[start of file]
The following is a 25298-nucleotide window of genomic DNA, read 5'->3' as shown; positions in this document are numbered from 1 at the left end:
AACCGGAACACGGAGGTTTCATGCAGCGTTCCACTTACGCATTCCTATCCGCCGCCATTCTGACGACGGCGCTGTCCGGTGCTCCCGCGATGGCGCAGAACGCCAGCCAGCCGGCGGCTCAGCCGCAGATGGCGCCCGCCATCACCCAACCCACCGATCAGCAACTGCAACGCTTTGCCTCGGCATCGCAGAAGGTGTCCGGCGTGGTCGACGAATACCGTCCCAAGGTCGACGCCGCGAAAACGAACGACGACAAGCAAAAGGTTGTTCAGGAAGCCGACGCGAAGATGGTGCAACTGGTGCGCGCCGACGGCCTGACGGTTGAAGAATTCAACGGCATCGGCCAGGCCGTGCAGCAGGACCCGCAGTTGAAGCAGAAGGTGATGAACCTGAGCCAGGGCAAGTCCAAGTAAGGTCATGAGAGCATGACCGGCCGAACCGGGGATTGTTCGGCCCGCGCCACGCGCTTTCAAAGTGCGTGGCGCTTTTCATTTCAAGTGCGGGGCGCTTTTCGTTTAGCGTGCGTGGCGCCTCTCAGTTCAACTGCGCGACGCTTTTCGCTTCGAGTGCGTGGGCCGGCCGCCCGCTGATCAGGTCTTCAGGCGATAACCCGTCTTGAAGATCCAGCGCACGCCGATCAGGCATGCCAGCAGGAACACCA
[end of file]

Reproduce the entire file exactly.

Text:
The following is a 25298-nucleotide window of genomic DNA, read 5'->3' as shown; positions in this document are numbered from 1 at the left end:
AACCGGAACACGGAGGTTTCATGCAGCGTTCCACTTACGCATTCCTATCCGCCGCCATTCTGACGACGGCGCTGTCCGGTGCTCCCGCGATGGCGCAGAACGCCAGCCAGCCGGCGGCTCAGCCGCAGATGGCGCCCGCCATCACCCAACCCACCGATCAGCAACTGCAACGCTTTGCCTCGGCATCGCAGAAGGTGTCCGGCGTGGTCGACGAATACCGTCCCAAGGTCGACGCCGCGAAAACGAACGACGACAAGCAAAAGGTTGTTCAGGAAGCCGACGCGAAGATGGTGCAACTGGTGCGCGCCGACGGCCTGACGGTTGAAGAATTCAACGGCATCGGCCAGGCCGTGCAGCAGGACCCGCAGTTGAAGCAGAAGGTGATGAACCTGAGCCAGGGCAAGTCCAAGTAAGGTCATGAGAGCATGACCGGCCGAACCGGGGATTGTTCGGCCCGCGCCACGCGCTTTCAAAGTGCGTGGCGCTTTTCATTTCAAGTGCGGGGCGCTTTTCGTTTAGCGTGCGTGGCGCCTCTCAGTTCAACTGCGCGACGCTTTTCGCTTCGAGTGCGTGGGCCGGCCGCCCGCTGATCAGGTCTTCAGGCGATAACCCGTCTTGAAGATCCAGCGCACGCCGATCAGGCATGCCAGCAGGAACACCA